'Oil price hike may trigger global recession'
The world's top energy consumers must act quickly to control soaring oil prices before they trigger a global recession, Japan's energy chief urged colleagues from leading industrialised countries on Sunday.
The Group of Eight rich nations met in northern Japan with representatives from China, India and South Korea to discuss oil and gas markets, energy investment, energy security and climate change amid deepening concerns about the world economy.
Oil prices made their biggest single-day surge on Friday, soaring $11 to $138.54 on the New York Mercantile Exchange, an 8 percent increase. On the same day, the United States announced a rise in unemployment.
"The situation regarding energy prices is becoming extremely challenging," Akira Amari, Japan's trade and energy minister, warned his counterparts on Sunday. "If left unaddressed, it may well cause a recession in the global economy."
Five top energy consumers, he United States, China, Japan, South Korea and India, urged oil producers on Saturday to boost output to meet growing demand, while pledging to develop clean energy alternatives and increase efficiency.
World oil production has stalled at about 85 million barrels a day since 2005, while global economic growth, boosted by spectacular surges in China and India, has pushed demand to unprecedented levels.
Amari called for a strong message ahead of the G-8 leaders summit in Tokyo, Japan, in July. The 11 nations gathered in Aomori account for 65 per cent of the world's energy consumption and emissions of greenhouse gases.
"What actions we take to address the challenges that we face will have an extremely important effect in solving the global energy issue," he said.
It was unclear, however, what impact consumers will have without action by producers. The current president of the Organization of Petroleum Exporting Countries, Chakib Khelil, has said that the cartel will make no new decision on production levels until its September 9 meeting in Vienna.
The five nations meeting in Japan on Saturday agreed that the sharp surge in oil prices was a menace to the world economy and more petroleum should be produced to meet rising demand. They argued that the unprecedented prices were against the interests of both producers and consumers, and imposed a "heavy burden" on developing countries.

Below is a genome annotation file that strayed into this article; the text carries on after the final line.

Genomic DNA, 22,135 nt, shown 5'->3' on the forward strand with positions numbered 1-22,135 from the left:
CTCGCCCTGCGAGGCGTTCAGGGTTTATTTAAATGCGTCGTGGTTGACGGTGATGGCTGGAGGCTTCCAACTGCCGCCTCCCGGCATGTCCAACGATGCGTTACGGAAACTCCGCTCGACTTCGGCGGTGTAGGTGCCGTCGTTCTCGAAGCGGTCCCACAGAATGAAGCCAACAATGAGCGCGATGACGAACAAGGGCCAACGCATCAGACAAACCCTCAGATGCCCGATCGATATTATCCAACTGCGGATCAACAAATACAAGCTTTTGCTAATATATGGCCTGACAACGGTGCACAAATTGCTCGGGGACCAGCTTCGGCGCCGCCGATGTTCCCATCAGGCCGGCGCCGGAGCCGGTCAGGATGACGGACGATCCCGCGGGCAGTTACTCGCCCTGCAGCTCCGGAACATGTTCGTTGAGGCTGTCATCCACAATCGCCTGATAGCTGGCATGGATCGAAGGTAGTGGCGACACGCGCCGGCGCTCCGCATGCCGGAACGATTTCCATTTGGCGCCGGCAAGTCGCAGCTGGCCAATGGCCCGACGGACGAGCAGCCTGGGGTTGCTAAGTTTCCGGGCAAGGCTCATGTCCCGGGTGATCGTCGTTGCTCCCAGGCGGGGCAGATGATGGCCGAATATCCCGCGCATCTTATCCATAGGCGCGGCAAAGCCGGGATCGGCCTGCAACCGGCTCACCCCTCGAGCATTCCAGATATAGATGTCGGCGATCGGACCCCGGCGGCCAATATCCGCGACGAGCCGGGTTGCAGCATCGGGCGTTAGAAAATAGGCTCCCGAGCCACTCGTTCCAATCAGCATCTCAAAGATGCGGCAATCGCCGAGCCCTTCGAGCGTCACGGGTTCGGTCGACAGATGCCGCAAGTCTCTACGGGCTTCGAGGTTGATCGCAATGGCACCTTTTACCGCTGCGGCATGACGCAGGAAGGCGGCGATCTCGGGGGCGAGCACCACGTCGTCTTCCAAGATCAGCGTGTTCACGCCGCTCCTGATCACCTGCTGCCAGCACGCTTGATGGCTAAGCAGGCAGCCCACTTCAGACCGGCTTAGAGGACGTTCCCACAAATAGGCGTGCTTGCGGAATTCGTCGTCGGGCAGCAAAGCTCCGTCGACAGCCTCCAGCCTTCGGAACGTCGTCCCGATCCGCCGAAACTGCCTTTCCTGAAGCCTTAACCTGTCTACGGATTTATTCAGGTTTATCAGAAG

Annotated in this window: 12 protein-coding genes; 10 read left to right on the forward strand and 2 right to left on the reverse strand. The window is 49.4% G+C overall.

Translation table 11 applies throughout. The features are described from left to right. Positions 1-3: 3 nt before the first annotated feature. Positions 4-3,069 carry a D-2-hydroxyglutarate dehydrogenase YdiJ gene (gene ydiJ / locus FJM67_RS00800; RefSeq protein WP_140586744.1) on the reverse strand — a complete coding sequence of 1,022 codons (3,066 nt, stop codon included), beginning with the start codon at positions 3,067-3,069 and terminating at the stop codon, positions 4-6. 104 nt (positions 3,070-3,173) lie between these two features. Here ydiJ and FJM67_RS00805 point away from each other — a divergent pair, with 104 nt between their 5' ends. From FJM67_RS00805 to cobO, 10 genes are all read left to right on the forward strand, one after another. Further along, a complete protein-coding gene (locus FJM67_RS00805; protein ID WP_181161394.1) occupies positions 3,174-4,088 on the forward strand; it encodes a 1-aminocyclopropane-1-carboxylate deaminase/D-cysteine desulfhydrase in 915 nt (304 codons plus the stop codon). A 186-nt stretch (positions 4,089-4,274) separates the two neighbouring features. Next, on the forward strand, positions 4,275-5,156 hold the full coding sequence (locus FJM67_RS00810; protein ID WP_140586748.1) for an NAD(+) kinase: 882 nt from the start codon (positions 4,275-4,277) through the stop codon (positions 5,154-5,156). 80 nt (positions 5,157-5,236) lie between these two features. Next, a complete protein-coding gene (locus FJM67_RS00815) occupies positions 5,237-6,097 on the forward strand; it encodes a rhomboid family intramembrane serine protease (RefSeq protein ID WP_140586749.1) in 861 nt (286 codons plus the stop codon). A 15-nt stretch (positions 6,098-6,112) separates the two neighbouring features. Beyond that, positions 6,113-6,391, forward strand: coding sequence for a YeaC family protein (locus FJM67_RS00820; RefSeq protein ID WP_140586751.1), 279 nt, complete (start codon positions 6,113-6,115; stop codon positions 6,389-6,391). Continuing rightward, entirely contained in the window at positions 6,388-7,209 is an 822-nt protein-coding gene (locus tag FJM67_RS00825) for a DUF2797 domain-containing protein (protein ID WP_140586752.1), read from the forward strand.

The ministers also vowed to diversify their sources of energy, invest in alternative and renewable fuels, ramp up cooperation in strategic oil stocks in case of a supply shortage, and improve the quality of data on production and inventories available to markets. The group, however, diverged over oil subsidies. The International Energy Agency has estimated that oil subsidies in China, India and the Middle East totaled about $55 billion in 2007.
The United States urged countries such as China to lower oil supports, which buoy demand, while poorer developing nations said removing subsidies could trigger political and economic unrest. Even wealthier nations can feel the need to shield consumers from skyrocketing prices. South Korea on Sunday unveiled a 10.49 trillion won ($10.3 billion) plan to help ease the burden of high oil prices on low-income consumers and self-owned businesses. The plan includes income tax rebates for workers and self-owned businesses, a statement released by the finance ministry said. The government will also provide oil subsidies to low-income individuals, it said.
The measures are temporary and will be in effect until June next year, the statement said.
India is also struggling with subsidies. The government on Wednesday hiked gasoline and diesel prices, triggering protests by angry consumers who blocked rail tracks and roads and shut down businesses.